Snacks and ice cream and stretching and some cheering for more runners coming in, and it was done.  The course caught me nicely off guard on the amount of elevation--it's good to be surprised when you think you know a park.  In a switch from my expectation, the Brazen course had significantly more elevation than the Coastal course.  This half marathon had about 600 more feet of climbing than the 30k I ran here in November.  And having increased both my training volume and top race distance over the last few months, I felt great, although still tired, after the race was done.  Next time I’ll consider tapering a bit better.  Well, at least I say that now, but I also said that last week about this race.

Monday, December 23, 2013

25, 24

Monday 12/9Rode 9.7 miles along Skyline in 45 minutes.  I intended longer, but this was the week of frigid weather.  When I finished before 8AM, the temperature was 29 degrees.  And it was windy, blowing up to 30, it felt.  A few minutes into the ride, I turned down Skyline instead of heading out on Grizzly Peak, just o have the excuse to ride back up the hill so I could warm up on the way back.  I added a half hour swim at lunch.  It was still freezing outside, but the water in the pool was warmer than my office.

Tuesday 12/10.  Still freezing.  Ran about 6.5 miles out and back from Skyline, along the West Ridge trail, and back along the Baccarus trail in Redwood.  Many frozen puddles.  On and off the phone a lot, this run stretched out longer than intended.  I like these really cold runs though, especially on sunny days like this, I get a feeling of being more alive, kind of liking I'm rebelling against the weather.

Weds 12/11Swim speed workout, 1.6 miles.  Followed by a mile run.

Thurs 12/12.  Tired and cold, I hit the gym for a post-work fartlek run instead of the morning trail run.  5 miles.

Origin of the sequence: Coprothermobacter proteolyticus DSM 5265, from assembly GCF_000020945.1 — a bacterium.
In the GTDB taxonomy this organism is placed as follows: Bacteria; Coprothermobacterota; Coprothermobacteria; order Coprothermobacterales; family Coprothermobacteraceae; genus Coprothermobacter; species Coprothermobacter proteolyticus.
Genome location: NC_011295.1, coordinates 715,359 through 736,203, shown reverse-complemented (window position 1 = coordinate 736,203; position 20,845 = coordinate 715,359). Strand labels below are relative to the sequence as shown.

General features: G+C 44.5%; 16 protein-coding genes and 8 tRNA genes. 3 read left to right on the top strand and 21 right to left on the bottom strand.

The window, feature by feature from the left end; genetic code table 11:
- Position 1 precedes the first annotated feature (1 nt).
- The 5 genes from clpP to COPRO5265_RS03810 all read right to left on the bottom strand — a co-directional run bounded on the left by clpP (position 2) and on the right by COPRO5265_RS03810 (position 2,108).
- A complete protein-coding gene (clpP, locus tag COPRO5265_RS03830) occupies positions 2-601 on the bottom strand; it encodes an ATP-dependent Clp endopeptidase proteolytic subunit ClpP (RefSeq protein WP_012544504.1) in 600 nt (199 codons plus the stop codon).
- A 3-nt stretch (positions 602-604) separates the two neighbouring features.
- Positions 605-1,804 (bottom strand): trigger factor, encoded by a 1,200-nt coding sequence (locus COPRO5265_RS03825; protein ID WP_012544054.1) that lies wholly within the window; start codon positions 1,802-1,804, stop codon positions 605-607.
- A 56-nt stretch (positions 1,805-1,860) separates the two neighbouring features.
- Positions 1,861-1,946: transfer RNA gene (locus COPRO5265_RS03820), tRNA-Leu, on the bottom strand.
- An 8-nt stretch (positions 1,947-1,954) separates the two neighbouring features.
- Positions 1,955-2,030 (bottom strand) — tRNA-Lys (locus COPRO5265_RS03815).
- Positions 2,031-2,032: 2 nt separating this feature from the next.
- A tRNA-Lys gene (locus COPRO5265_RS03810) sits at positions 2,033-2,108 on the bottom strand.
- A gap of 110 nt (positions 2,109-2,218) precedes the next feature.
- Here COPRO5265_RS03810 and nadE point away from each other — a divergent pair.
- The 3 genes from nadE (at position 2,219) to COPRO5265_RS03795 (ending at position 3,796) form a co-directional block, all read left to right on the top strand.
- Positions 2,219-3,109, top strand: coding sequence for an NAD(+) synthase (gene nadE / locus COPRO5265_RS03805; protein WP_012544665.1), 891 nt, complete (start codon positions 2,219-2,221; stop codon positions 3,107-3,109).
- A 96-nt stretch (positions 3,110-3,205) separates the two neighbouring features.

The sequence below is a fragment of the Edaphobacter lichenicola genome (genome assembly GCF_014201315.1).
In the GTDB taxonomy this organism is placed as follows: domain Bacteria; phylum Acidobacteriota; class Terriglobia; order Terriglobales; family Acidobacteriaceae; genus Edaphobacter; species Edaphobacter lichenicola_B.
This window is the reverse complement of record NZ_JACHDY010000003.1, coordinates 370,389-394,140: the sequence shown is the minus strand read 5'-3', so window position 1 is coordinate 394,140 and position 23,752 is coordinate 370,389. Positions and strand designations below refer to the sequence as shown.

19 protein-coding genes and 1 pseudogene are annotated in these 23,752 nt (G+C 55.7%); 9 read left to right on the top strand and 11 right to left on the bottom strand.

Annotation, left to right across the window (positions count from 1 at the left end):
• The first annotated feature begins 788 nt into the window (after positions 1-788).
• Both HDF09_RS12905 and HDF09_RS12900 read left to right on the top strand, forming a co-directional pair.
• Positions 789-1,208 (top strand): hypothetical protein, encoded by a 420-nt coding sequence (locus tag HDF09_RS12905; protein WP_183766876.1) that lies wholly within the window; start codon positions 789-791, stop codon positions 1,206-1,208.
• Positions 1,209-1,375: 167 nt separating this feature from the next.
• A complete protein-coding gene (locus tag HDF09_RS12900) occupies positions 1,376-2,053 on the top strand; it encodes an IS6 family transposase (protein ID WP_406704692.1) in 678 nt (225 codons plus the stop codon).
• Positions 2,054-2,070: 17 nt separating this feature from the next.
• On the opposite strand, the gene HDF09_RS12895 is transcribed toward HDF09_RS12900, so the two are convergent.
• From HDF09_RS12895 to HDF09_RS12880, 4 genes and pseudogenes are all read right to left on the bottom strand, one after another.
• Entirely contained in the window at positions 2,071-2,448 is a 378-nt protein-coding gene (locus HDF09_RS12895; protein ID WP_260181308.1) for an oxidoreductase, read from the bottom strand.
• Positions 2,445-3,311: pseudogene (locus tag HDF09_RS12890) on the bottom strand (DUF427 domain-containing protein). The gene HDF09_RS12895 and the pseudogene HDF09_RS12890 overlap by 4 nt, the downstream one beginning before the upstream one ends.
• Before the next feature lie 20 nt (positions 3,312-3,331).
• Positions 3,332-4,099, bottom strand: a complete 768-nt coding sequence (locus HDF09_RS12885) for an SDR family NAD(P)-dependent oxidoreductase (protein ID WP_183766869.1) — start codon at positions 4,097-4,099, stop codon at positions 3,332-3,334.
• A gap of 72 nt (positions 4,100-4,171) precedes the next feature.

Fri 12/13.  .8 mile IM swim and a 7 mile easy ride.  End of day.

Sat 12/14.  Miscellaneous cycling all over to get 17 miles in.  Dropped off the car for maintenance, rode up Pinehurst Rd. to get home.  Then back down later.  And capped it off with a few miles along skyline to watch the sunset.  Still very cold out, but warming.

Sun 12/15.  Woodside Ramble 35k/ 22 miles.  Took it mostly easy, until the last ~6 miles, which I went full speed at.  Perfect weather.  I was really tired the rest of the day, taking naps, watching bad tv, and going to bed early.

Mon 12/16.  Easy swim, .7 miles.  Light freestyle, breaststroke, kicking, pulling, and lots of stretching in the pool.  I find these easy swims the day after a hard run or race really help loosen things up.  Especially breaststroke kicks for loosening up hips and quads.  And the pool makes a number of hard stretches easier, in that I can suspend myself into them, using buoyancy to ease into a stretch more slowly than I could without it.  

Tues 12/1711 mile morning cycling on Skyline.  Rode from the end of our street to near the top of Grizzly Peak and back.  Slow going, legs were still tired.  Evening 5 mile treadmill run, alternating hill and speed intervals.  This felt strong, despite working out tight calves.

Weds 12/18.  An hour bootcamp with lots of leg work, followed by a 2 mile easy run.  At the end, my legs were beat.  Just plain tired at the end.